I can't tell you the last time I bought a PC. Maybe it's because I still cling to the idea that a Mac really isn't a PC, or perhaps it's simply because I see absolutely no reason to buy a new notebook or desktop right now. As time goes on, I find my need for those devices dwindle.
Judging by the latest PC sales figures from research firms Gartner and IDC, I’m not alone. Gartner reported earlier this week that PC shipments in the second quarter dropped to 76 million units, down 10.9 percent year-over-year. IDC pegged the shipment number at 75.6 million units, creating a drop of 11.4 percent compared to the same period in the prior year. In either case, PCs are in deep, deep trouble.
But why? What has happened to the PC space? Believe it or not, it might just come down to three simple factors.
1. Tablets, obviously
This wouldn’t be a TabTimes column if I didn’t mention tablets, right? Still, it’s quite clear, given the rash of bad news in the PC space, that tablets are chiefly to blame for the rapid decline in computer sales.
But don’t take my word for it. Earlier this week, Gartner principal analyst Mikako Kitagawa said the decline in PC shipments is due to changing customer preferences.
“We are seeing the PC market reduction directly tied to the shrinking installed base of PCs, as inexpensive tablets displace the low-end machines used primarily for consumption in mature and developed markets,” Kitagawa said.
The analyst went on to say that in key emerging markets, people are more likely to buy a tablet, due mainly to its cheap price tag, than invest in a PC. Plus, the touch functionality tablets offer deliver an intuitive experience that those who are new to the Web and applications benefit from.
In other words, in both emerging markets and in developed countries, consumers are finding reasons to buy tablets and ignore PCs. And as Jay Chou, IDC’s senior analyst said recently in a statement, not enough is being done by PC makers “in launching attractive products and addressing competition from devices like tablets.”
2. The dying desktop and mini-notebook
Years ago, we were hearing about the death of desktops. Nearly every analyst and market researcher said that the future was going to be one that was dominated by mobile products, and desktops, which tie people to their office chairs, would go the way of the Dodo.
I’m not sure that desktops will eventually die out – after all, there’s still a huge market for high-end graphics and plenty of professional applications that require or at least perform better on a big screen, as well as gaming – but it’s clear that desktop shipments will continue to decline.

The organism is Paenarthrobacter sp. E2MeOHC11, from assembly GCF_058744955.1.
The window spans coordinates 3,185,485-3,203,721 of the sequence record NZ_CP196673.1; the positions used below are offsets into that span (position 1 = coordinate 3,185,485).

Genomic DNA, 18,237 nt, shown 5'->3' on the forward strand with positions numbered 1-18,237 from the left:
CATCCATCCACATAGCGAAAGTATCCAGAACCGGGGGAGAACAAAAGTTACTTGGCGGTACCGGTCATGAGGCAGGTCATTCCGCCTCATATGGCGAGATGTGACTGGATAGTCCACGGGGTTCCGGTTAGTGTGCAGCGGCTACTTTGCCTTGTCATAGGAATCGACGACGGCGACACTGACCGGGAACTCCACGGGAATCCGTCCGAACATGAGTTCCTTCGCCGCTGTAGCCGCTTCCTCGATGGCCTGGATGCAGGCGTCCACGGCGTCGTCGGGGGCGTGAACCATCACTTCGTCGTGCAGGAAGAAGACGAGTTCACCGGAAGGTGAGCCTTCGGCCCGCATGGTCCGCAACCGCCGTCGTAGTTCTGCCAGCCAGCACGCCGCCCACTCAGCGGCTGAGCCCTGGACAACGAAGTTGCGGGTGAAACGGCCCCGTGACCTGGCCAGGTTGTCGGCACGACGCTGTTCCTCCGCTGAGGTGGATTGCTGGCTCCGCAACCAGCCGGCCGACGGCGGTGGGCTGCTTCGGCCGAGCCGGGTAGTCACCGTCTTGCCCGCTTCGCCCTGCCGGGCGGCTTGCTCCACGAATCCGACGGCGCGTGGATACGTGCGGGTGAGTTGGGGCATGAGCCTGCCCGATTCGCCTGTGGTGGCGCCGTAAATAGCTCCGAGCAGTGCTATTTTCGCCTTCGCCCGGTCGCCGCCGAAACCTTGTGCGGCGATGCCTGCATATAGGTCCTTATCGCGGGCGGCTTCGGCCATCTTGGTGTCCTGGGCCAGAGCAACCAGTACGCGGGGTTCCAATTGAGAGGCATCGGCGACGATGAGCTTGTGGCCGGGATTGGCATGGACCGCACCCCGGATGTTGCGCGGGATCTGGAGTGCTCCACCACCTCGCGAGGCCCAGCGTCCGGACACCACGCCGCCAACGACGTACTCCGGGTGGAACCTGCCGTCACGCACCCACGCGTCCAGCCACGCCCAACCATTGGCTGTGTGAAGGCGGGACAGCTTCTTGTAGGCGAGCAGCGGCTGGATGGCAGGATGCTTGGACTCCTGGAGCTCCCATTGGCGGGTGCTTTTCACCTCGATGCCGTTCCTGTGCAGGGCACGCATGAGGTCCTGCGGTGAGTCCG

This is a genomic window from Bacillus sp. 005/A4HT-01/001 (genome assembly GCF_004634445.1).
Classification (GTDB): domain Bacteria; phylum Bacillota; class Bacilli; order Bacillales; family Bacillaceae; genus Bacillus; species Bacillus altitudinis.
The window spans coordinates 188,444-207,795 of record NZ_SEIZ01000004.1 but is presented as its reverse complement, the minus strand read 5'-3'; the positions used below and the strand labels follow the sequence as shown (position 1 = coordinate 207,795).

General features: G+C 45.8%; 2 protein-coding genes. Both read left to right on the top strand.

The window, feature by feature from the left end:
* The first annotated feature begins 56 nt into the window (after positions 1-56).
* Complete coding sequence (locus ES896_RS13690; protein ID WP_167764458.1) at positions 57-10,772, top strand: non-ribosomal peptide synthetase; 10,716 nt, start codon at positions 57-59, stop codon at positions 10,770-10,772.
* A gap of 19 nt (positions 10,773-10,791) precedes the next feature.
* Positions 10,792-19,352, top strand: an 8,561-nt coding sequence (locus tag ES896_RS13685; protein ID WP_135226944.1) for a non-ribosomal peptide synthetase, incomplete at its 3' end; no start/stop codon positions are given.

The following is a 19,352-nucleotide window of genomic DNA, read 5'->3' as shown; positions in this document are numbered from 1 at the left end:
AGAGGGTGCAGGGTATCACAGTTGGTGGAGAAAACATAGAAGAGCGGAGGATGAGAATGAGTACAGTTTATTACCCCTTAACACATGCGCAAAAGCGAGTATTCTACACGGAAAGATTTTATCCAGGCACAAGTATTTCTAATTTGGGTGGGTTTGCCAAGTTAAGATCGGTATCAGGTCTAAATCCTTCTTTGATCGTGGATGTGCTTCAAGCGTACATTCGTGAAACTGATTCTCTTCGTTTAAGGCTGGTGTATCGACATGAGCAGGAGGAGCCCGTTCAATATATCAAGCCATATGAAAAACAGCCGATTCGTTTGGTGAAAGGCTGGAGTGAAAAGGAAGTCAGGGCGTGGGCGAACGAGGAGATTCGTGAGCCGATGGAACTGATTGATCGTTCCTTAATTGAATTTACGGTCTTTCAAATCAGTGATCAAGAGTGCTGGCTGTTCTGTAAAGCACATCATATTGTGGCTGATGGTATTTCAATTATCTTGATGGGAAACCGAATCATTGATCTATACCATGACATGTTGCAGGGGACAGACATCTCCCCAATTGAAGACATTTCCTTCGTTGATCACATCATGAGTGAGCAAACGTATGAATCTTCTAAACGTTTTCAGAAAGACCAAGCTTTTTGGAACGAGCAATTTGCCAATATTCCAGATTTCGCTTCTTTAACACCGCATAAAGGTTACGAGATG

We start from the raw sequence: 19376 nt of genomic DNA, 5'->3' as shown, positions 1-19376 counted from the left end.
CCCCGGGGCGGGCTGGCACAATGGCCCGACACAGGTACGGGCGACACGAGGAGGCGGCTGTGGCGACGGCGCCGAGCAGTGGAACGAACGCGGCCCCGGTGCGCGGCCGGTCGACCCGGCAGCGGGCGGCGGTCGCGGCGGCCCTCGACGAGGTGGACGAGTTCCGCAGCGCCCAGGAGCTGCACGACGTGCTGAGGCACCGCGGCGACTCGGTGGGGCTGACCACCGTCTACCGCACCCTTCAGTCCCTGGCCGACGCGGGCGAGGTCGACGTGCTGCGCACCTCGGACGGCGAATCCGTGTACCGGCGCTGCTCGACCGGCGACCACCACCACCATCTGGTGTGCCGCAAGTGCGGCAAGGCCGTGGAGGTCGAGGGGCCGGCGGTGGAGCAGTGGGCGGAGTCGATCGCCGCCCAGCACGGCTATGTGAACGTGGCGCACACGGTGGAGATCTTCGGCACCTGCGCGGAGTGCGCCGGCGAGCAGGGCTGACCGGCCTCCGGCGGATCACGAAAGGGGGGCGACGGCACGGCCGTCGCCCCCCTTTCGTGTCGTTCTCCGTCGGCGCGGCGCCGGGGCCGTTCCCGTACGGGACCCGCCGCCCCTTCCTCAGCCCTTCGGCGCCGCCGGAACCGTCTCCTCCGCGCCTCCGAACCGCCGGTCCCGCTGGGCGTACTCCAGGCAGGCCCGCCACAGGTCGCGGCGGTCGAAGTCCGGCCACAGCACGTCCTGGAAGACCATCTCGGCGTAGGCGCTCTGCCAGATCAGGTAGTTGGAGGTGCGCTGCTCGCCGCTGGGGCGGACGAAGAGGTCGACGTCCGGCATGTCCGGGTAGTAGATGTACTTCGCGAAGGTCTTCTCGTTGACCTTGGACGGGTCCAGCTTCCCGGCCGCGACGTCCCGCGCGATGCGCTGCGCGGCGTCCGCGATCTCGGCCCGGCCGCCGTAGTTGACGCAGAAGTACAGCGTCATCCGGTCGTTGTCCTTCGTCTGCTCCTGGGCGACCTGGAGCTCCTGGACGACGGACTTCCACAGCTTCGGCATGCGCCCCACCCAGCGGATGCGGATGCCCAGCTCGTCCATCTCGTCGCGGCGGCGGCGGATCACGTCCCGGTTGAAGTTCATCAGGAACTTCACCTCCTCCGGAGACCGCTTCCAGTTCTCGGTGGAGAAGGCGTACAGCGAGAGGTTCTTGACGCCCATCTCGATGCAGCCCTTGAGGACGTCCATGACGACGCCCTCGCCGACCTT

Historically, that wasn’t such a bad thing for PC makers because notebooks would make up for the shortfall. Nowadays, though, that’s not happening.
One of the main reasons that is not happening is due to slumping mini-notebook sales. Kitagawa was quick to point out the many issues with the PC market, but the analysts comments were especially biting when it came to netbooks and other lightweight notebooks: the market for those devices has collapsed.
And therein lies the rub. Desktops were expected to decline, but notebooks – and especially lightweight notebooks – were expected to prop up the market. Thanks to tablets, that’s not happening.
3. The changing enterprise
The enterprise is a key ingredient in PC sales. Each year, companies around the globe buy up new computers in bulk. But there’s just one problem: a new trend has developed that is having a profoundly negative impact on the PC market: BYOD.
Companies around the globe are now allowing employees to bring their own products into the office and use them for corporate activities. And in a shockingly high number of cases, that means allowing those employees to bring into the office tablets and smartphones that, just a few years ago, the IT side would have never accepted.
For the corporate world, however, it’s a boon. Companies can save all of the cash they might have previously invested in PCs, and dedicate it to other solutions, like cloud-based programs. What’s worse for PC vendors – consumers are increasingly buying tablets and Macs and other products that the corporate world wouldn’t necessarily invest in.
So, the paradigm has shifted. No longer are PC makers able to credibly determine where their next sale is coming from. And in a huge number of cases, they’re finding that enterprise customers are more likely to buy their way lower margin tablets than their PCs.